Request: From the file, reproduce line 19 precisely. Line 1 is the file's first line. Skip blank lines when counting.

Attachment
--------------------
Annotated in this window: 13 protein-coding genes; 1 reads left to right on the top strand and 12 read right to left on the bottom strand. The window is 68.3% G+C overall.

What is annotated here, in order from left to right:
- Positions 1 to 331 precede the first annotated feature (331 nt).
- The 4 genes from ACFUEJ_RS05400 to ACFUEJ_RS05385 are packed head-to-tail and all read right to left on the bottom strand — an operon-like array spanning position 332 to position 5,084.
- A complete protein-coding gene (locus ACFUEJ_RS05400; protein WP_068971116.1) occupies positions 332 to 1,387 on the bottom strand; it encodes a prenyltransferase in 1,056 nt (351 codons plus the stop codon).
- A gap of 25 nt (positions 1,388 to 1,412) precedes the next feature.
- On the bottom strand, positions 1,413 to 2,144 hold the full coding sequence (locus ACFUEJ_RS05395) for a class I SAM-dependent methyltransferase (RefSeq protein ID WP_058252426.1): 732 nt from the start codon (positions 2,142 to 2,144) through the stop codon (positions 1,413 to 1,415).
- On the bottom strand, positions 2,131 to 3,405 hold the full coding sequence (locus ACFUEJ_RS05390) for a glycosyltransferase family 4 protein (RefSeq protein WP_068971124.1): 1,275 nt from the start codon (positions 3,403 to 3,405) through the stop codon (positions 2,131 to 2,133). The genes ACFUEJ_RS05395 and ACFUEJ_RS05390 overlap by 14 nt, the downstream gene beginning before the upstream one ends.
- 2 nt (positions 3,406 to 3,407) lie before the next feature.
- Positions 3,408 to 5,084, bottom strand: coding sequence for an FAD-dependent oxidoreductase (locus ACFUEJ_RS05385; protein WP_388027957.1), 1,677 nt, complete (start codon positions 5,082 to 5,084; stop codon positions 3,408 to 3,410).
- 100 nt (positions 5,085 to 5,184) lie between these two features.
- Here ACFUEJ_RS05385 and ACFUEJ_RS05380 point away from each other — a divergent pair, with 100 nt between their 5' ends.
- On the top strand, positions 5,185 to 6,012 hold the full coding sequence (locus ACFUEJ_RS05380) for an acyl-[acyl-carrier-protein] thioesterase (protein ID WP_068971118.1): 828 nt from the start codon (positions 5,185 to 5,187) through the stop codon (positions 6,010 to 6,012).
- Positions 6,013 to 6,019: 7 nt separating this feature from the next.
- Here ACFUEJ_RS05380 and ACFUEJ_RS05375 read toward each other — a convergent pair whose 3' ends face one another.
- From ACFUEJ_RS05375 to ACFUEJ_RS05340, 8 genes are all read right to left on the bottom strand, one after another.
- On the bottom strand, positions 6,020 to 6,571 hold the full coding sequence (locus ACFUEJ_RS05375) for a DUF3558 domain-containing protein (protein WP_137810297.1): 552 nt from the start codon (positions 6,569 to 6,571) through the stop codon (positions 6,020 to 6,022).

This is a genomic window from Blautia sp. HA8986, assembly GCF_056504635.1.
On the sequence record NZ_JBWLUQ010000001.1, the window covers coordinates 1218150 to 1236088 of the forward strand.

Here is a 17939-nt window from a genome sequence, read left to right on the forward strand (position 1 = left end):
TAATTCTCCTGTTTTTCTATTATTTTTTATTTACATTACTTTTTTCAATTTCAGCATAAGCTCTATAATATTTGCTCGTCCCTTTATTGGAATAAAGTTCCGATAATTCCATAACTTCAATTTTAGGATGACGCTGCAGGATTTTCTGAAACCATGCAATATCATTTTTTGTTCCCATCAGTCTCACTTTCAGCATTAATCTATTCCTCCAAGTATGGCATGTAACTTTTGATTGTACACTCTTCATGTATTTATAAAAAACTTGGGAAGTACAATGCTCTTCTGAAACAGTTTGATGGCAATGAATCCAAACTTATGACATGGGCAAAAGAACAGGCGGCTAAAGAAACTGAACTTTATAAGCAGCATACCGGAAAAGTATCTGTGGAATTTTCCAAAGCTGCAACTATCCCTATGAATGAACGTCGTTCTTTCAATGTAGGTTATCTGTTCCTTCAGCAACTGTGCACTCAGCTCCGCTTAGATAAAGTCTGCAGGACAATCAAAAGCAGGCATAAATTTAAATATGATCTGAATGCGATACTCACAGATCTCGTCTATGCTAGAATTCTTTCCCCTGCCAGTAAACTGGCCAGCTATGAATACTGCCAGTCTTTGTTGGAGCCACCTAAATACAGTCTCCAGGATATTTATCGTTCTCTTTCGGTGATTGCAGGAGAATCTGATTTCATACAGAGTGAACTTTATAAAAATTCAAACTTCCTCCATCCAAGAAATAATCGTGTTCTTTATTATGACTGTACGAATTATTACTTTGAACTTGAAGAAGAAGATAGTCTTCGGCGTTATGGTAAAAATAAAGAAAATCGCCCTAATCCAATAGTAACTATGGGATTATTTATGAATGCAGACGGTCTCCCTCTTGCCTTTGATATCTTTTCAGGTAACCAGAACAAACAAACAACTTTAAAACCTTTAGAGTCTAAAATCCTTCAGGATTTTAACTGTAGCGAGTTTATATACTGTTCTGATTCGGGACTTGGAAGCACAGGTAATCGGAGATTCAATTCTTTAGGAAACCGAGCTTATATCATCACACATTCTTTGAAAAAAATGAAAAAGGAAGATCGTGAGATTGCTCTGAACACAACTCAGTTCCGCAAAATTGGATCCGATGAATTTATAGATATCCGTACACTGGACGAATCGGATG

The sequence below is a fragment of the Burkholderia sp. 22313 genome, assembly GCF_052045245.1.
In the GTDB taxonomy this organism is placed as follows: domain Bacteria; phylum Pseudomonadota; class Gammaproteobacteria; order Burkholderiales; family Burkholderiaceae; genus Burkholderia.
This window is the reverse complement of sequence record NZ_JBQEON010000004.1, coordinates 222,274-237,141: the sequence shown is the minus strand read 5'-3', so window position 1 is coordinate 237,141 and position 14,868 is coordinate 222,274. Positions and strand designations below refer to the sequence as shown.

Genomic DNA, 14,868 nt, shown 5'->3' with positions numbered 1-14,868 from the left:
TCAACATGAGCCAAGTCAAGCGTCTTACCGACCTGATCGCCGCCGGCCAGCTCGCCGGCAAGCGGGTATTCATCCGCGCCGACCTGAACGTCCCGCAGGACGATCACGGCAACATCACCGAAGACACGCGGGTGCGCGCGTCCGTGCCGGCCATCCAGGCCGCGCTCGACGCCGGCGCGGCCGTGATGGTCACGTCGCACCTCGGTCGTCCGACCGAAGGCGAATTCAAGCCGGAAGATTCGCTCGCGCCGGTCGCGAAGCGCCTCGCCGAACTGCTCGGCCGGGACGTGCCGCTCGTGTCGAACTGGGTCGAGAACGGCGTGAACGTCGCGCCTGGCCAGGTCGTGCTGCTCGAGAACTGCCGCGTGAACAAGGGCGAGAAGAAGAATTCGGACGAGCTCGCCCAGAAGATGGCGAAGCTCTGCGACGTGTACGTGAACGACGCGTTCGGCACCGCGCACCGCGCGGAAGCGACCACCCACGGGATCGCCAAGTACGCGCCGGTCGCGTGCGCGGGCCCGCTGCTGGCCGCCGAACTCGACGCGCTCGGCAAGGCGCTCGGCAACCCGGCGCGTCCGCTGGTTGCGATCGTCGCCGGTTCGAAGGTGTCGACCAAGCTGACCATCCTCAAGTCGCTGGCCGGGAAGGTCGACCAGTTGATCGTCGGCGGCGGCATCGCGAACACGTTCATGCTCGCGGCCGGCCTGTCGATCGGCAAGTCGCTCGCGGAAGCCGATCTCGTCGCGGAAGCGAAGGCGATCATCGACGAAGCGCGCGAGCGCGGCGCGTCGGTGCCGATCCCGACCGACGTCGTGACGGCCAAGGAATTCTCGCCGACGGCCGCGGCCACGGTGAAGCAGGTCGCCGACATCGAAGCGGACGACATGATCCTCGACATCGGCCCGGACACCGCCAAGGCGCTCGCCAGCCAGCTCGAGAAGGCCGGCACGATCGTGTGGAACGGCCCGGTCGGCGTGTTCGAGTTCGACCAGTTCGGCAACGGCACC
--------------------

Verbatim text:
On the sequence record NZ_JBWLUQ010000001.1, the window covers coordinates 1218150 to 1236088 of the forward strand.